Dysphagia Awareness

June is Dysphagia Awareness month. This is great, it really is. I love that we finally have a month. Dysphagia Awareness is so needed and so necessary in our field. We seriously need to have Dysphagia Awareness Day, everyday.

I can’t even begin to tell you how many patients I have that have never heard of dysphagia. When my patients have trouble with swallowing, they always tell me, I never knew that was a thing!

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Wrapping Up 2017

I always like to reflect on my year and all of my accomplishments (or all those tasks I have to carry over from my to-do list.  I also like to challenge myself for the next year and this year, I will challenge all of you as well!

A new year means new beginnings.  Everyone always jokes about how the current year has beaten them down and they’re hoping for better times in the new year.

  1.  Don’t let the new year lead you.  Grab it by the throat and own it!  There are so many new adventures in this new year, don’t be afraid to get to it!   Many people do the #onelittleword hashtag for the new year.   My #onelittleword for 2018 is #adventure as I adventure out into the world of private practice.
  2. If you’ve been doing therapy the same way for the past 20 years, maybe it’s time for a change.  When you think you know everything about dysphagia is when you need to brush up.  There have been so many changes and new findings.  Read some journal articles, start a journal club or join one if there is one in your area.  Keep updated on the latest in swallowing management and treatment.
  3. Stop taking continuing education courses because they’re free or convenient.  Find something that is worth the money.  That may be your state convention or the ASHA convention (in Boston in 2018).  If you want quality, you will have to pay.  It takes many, many hours to put together quality continuing education.  Some courses that I really enjoyed from 2017 or even developed are:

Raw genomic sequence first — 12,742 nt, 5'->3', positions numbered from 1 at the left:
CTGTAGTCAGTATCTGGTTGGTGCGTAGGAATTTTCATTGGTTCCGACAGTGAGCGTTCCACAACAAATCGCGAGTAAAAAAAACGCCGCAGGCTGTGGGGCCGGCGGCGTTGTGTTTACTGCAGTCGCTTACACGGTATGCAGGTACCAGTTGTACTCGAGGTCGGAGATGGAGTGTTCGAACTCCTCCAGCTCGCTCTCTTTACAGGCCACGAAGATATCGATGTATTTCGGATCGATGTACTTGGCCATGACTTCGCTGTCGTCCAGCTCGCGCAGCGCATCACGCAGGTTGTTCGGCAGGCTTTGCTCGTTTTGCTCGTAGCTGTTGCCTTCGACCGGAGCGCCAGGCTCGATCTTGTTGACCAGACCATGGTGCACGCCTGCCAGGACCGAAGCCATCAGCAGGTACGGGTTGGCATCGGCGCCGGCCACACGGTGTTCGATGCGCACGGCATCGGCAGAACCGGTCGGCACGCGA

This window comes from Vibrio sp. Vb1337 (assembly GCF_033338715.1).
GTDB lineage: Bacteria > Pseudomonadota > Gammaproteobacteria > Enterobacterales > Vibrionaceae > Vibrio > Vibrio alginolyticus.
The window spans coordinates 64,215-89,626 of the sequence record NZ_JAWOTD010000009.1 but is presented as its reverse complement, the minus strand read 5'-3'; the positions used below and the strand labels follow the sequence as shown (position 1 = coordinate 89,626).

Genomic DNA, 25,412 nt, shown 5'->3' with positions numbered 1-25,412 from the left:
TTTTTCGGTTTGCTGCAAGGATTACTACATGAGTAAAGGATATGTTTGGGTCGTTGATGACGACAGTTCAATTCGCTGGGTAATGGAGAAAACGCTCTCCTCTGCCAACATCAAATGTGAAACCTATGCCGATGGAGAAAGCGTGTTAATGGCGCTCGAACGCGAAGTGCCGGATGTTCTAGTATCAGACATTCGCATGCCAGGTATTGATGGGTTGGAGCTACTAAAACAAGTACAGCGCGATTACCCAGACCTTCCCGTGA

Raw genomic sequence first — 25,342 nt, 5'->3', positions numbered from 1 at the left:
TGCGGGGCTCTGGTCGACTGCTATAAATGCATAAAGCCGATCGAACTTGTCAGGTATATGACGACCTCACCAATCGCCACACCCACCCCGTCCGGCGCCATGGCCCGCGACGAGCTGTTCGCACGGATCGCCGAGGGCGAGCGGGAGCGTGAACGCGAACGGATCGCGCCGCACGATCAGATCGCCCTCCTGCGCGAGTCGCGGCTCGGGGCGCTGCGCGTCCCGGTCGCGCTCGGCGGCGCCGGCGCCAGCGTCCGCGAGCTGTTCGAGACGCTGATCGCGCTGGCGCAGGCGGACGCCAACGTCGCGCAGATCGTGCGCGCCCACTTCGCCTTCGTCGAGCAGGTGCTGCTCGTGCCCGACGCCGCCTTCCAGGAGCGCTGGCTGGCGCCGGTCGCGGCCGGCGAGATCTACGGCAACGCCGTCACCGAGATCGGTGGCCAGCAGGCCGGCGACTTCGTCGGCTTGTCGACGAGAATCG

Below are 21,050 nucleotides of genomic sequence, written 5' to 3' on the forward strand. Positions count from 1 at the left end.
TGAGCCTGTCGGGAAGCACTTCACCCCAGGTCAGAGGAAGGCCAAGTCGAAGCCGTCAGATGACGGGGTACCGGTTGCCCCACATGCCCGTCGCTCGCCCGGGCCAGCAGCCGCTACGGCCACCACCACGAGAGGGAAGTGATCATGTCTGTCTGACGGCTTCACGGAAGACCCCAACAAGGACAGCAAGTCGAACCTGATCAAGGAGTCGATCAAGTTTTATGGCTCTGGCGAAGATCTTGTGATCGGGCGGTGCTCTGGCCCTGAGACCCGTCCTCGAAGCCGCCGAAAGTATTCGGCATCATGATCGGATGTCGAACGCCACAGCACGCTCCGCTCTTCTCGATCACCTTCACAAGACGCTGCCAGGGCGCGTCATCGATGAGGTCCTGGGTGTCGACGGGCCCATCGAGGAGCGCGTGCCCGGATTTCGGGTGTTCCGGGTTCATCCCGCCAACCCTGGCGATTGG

Don’t be afraid to challenge yourself in 2018!  Make this your year to do the best you can for your patients.

A Week As a Home Health SLP Part 4

exercise

Day 4 is Thursday.  I don’t have to work the weekends unless I want to work a Saturday or Sunday.  The great part of my job is that although I’m the only SLP for our area (job security!) I have a lot of flexibility!  I can schedule myself Tuesday through Saturday or Sunday through Thursday if I want to take off some time through the week and not use PTO.

I mentioned in previous posts that we have to take vitals for every patient.  There is a required section in our paperwork where we put in the patient’s vitals and we have a vital log in the home that we complete every visit so that the patient has a recorded list of their vitals.

We take blood pressure, temperature, respiratory rate and pulse.  We can check oxygen levels if there is a doctors order in the chart.  I wasn’t a fan of having to take vitals initially, however I have used that knowledge and the numbers to send 2 patients to the ER.   One of whom ended up with a trach due to respiratory distress.  It is very important to assess the patient overall prior to any treatment.

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A Week As A Home Health SLP Part 3

tablet

I have to admit, being a home health SLP is the first job I’ve had that I’ve had to take vitals for my patients.  Every clinician for our company is required to take blood pressure, temperature, respiratory rate and pulse.

At first I wasn’t too keen on having to take vitals.  I’m not a nurse nor am I a doctor.  After sending my first 2 patients to the hospital, I realized the importance of vitals and even though they do take some of my treatment time, I know they are important for patient care.

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